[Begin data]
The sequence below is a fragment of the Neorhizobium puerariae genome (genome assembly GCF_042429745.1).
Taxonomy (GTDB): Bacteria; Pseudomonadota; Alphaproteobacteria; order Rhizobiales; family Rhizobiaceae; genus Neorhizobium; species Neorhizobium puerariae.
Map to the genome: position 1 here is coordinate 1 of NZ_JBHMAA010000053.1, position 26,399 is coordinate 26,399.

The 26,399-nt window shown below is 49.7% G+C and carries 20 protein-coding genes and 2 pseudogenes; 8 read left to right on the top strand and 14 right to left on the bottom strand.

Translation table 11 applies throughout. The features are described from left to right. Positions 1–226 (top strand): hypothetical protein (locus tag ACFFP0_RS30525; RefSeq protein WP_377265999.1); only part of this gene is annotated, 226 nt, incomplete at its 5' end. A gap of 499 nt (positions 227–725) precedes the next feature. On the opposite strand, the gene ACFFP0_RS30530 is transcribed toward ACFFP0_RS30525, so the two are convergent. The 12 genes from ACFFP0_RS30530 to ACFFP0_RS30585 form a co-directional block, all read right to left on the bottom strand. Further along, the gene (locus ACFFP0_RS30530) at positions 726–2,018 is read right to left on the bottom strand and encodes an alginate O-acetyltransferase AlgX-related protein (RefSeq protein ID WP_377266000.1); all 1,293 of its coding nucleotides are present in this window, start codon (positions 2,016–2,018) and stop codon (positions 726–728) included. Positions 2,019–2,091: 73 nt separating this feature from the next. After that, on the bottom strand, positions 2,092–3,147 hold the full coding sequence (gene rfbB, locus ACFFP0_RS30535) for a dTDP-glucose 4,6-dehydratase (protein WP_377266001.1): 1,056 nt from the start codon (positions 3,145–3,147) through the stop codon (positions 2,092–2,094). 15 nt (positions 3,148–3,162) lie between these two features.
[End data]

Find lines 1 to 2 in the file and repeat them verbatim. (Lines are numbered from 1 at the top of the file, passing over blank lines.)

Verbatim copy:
The sequence below is a fragment of the Neorhizobium puerariae genome (genome assembly GCF_042429745.1).
Taxonomy (GTDB): Bacteria; Pseudomonadota; Alphaproteobacteria; order Rhizobiales; family Rhizobiaceae; genus Neorhizobium; species Neorhizobium puerariae.